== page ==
cover image The Heartbeat of Wounded Knee (Young Readers Adaptation): Life in Native America

The Heartbeat of Wounded Knee (Young Readers Adaptation): Life in Native America

David Treuer, adapted by Sheila Keenan. Viking, $19.99 (288p) ISBN 978-0-593-20347-7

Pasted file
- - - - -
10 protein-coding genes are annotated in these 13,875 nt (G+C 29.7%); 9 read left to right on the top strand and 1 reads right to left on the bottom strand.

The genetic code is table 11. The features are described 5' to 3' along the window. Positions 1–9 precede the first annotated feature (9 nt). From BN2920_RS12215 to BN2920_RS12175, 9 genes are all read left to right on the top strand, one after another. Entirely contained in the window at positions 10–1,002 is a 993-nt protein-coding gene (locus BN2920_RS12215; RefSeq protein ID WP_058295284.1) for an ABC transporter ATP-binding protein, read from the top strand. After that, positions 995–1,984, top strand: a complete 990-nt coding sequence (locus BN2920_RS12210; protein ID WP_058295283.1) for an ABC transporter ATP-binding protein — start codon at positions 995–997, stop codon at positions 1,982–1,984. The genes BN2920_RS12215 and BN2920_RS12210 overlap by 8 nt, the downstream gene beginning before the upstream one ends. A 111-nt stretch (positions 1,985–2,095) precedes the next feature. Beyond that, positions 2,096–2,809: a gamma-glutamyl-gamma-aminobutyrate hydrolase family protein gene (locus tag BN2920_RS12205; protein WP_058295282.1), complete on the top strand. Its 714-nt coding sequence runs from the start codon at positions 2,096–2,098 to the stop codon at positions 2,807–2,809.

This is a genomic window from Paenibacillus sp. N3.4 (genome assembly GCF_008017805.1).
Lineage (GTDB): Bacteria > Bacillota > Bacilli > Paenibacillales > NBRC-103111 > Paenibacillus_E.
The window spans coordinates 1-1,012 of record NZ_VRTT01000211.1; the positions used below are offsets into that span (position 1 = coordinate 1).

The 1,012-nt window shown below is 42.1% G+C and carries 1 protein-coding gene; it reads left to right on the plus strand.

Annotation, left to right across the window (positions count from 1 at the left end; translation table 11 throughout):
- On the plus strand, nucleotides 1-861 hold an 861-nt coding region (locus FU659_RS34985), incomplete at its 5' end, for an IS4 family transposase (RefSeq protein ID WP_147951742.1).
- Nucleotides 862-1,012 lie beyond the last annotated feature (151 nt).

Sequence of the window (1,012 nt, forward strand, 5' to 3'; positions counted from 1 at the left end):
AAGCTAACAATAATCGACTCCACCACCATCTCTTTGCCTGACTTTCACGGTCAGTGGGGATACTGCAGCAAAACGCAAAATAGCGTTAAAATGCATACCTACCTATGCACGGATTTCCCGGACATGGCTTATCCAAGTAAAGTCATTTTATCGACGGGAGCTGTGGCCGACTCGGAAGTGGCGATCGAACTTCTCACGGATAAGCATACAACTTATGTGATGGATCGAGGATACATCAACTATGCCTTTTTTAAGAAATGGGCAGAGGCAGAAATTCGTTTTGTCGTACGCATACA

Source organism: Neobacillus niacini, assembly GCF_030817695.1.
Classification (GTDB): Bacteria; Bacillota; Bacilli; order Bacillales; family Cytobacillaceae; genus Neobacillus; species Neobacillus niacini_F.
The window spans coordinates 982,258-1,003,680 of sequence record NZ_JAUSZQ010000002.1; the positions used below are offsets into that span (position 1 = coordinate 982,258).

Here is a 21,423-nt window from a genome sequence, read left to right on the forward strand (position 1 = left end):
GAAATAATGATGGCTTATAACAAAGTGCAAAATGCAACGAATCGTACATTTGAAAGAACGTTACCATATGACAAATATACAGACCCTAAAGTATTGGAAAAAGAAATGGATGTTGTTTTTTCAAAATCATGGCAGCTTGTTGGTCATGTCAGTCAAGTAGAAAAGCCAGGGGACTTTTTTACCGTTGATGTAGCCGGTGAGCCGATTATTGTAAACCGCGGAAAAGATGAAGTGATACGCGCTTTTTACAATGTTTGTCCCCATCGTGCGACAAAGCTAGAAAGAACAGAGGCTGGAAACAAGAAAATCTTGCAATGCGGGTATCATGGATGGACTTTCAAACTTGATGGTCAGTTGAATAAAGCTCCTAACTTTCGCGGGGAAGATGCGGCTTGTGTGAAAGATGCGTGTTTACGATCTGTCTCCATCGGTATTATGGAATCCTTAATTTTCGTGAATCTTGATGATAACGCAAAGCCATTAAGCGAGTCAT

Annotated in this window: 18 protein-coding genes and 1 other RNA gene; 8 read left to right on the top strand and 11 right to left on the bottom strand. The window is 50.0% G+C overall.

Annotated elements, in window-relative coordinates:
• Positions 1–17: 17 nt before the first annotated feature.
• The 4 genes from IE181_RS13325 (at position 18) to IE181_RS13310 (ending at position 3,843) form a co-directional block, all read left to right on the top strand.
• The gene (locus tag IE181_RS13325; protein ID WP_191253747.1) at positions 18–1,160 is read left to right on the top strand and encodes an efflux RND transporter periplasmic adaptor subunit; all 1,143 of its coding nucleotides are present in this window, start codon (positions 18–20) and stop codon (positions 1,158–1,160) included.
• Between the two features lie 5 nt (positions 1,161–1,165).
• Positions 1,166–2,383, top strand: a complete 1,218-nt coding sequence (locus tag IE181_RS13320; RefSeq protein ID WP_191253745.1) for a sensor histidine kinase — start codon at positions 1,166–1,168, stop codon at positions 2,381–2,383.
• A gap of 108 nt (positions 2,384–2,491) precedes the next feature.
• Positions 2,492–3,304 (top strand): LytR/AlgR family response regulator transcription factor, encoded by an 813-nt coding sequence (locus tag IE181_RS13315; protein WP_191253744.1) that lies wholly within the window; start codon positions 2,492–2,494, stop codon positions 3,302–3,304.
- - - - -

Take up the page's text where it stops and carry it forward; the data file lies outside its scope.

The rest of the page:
Ojibwe author Treuer unblinkingly depicts “Indian life rather than Indian death” in this young readers adaptation of the 2019 adult bestseller of the same name. While the creator focuses on the 1890 massacre of the South Dakotan Wounded Knee Creek peoples and its aftermath, Treuer also summarily chronicles Indigenous history from 10000 BCE to the 2016 protests over the Dakota Access Pipeline’s running through the Standing Rock Reservation. An overview outlining pre-colonization Native life and the tragedy of Wounded Knee briefly contextualizes the tribe’s traditional perception in American history—Treuer writes that many Americans “saw the massacre as the end not just of the Indians who had died but of ‘the Indian.’ ” Disproving the myth that Indigenous peoples disappeared after the event, the creator conducts interviews with close friends and prominent members of Native history, including Kevin Washburn, an American law professor and member of Chickasaw Nation. By delving into subjects such as tribal termination and allotment, the author grounds readers with well-documented historical practices to better situate Indigenous peoples’ response to these oppressive regimes. Using approachable language and eye-opening firsthand accounts, Treuer unfailingly puts Indigenous people at the center of their own history to prove that “Indian cultures are not dead and our civilizations have not been destroyed.” Ages 12–up. (Oct.)